Your website has search. Sure, it may not be 'reliable' or 'effective', but it's definitely there. See, there's the magnifying glass icon in the far right corner, just large enough to make out if you squint and tilt your head at the right angle.

People will find it there, you assure yourself. It's only that small because we don't want to crowd the drop-down menu options. That's what we call design aesthetics. Just yesterday your annoying colleague had the nerve to imply you're just trying to hide the icon, praying no one will actually use the outdated search function. You like to point out that 'no one really uses our search anyway' confirming this again with site statistics that prove no one ever hits that search bar (survivorship bias).

Fine, you put a proper search bar on the site. But only because your clients kept sending nagging requests for it. And because it comes up in every UX survey you've put out in the past five years. And because your boss finally told you to make it happen.

Sure, your internal IT experts tell you the core search functionality 'still sucks', but that's why you made the bar like one eighth the size of a Google search bar. That way most visitors won't actually use it.

You have to admit though, the whole idea of customers having answers at their fingertips is a pretty fancy idea. Maybe your customers don't actually care about that perfect dropdown menu, the years of A/B testing, or the countless internal bureaucracy debates. Maybe, just maybe, using cookies and creepy tracking technology to guess what a customer wants isn't the way to go. Could those crazy data privacy people have a point?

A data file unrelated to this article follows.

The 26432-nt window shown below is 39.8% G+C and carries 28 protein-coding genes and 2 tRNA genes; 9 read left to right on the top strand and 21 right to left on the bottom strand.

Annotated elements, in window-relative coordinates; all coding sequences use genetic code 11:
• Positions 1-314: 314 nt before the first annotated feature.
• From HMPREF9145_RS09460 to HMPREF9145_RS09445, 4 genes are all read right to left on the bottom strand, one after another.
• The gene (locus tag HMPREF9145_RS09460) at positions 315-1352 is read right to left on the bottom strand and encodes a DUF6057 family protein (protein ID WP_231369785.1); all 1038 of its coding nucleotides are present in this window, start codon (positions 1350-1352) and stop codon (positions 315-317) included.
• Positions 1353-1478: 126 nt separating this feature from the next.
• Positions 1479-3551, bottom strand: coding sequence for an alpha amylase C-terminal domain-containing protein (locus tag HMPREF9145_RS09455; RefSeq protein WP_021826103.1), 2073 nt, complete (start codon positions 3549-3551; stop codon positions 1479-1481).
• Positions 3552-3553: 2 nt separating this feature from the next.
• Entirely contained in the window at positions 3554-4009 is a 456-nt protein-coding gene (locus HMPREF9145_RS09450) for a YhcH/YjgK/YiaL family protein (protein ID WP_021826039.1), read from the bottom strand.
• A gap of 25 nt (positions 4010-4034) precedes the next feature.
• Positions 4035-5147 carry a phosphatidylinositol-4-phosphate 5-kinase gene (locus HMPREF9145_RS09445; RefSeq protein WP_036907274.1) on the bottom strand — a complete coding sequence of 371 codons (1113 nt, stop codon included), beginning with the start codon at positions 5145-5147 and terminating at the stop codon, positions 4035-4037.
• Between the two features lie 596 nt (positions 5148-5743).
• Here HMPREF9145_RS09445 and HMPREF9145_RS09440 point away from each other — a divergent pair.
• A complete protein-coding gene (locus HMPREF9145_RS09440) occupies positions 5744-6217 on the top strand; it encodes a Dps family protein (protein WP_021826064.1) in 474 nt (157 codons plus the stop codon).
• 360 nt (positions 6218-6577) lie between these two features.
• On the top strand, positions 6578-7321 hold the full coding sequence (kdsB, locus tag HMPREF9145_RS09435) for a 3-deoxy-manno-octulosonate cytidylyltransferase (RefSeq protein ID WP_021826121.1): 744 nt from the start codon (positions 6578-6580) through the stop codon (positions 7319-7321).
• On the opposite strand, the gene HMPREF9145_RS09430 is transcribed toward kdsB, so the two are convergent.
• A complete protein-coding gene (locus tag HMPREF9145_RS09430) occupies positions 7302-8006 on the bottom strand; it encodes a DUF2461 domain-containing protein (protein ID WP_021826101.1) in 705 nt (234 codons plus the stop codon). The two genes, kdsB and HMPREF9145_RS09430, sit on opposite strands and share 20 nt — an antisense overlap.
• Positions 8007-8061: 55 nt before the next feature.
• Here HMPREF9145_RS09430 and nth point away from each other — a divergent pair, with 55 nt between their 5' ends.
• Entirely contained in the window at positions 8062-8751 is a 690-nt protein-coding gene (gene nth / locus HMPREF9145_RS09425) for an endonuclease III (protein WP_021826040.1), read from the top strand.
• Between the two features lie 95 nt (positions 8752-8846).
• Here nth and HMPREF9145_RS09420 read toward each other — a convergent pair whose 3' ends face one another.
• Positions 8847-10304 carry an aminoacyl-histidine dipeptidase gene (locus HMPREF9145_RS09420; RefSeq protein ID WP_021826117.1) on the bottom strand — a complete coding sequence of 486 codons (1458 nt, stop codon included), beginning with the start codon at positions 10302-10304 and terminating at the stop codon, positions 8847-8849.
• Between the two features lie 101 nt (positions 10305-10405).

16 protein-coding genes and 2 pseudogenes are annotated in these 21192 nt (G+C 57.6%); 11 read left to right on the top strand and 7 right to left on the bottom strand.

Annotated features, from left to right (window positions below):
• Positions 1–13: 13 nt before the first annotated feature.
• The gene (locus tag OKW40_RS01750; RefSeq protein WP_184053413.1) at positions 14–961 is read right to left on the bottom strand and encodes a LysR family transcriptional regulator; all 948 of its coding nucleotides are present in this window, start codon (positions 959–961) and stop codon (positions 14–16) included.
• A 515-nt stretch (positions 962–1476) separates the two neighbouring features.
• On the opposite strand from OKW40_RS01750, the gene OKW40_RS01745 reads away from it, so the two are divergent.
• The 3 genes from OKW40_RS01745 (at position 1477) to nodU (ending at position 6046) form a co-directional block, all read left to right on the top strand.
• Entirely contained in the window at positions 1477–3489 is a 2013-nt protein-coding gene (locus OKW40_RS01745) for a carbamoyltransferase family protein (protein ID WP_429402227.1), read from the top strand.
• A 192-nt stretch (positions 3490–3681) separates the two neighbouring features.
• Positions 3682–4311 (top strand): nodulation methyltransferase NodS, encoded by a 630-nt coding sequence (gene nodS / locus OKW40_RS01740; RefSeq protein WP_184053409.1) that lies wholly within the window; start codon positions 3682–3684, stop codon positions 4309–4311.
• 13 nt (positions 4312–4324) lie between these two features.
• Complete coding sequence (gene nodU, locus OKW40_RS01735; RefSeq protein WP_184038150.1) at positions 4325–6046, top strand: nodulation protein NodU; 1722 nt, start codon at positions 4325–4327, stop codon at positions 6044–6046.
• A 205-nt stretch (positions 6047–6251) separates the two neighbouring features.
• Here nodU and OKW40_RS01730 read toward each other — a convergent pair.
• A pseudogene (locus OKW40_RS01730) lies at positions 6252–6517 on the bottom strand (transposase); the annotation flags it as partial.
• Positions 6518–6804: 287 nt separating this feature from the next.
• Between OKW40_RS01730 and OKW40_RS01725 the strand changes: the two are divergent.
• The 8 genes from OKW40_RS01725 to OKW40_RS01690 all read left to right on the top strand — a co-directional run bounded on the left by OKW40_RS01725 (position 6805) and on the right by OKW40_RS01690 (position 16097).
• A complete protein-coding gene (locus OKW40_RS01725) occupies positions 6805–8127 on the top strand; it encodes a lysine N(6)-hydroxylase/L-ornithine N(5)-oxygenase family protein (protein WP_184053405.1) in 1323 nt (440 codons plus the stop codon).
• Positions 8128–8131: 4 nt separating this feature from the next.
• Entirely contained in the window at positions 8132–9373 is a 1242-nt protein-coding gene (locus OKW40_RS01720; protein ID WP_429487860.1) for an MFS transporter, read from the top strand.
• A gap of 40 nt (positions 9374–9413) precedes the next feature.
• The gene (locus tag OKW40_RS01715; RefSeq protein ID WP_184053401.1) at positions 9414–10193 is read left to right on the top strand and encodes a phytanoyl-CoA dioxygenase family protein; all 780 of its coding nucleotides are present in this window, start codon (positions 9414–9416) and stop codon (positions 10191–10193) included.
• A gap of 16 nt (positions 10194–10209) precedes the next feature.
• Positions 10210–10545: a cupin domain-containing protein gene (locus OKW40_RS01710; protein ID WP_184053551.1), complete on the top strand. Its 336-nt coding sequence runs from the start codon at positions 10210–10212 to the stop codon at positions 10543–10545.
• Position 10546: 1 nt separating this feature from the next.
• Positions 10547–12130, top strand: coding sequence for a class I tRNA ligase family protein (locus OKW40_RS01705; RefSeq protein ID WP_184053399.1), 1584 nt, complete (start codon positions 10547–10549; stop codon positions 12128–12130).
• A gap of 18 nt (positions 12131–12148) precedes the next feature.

You catch yourself and shake your vigorously. You've been reading too many news articles.

Stage 4: search as a primary customer experience

You've given in.

The search bar now dominates your home page and every other page of your site. Heck, there's even a scrolling marquee that encourages people to try it because it's so good. Taking a cue from the folks at Amazon, Google, Facebook, Instagram and Airbnb, you stretched the search bar across a previously unfathomable one-third of the viewable space on desktop – and 90 per cent on mobile.

You marvel at the amount and quality of zero-party data being shared – willingly – by customers using the search function. They're telling you exactly what they're looking for, which lets you truly personalise each of their experiences. And you don't even need cookies and tracking tech.

Your engagement is up. Your conversions are up. Every day you're greeted with a search query report that tells you what new content to create and how you can better help customers on their journey to conversion. Search has shifted the conversation on your website from a monologue to a dialogue.

You sit back, marvelling at the transformation. With conversational AI on the rise, you realise that this is just the beginning.

Ready to learn more about innovating with AI? Click here to read our guide.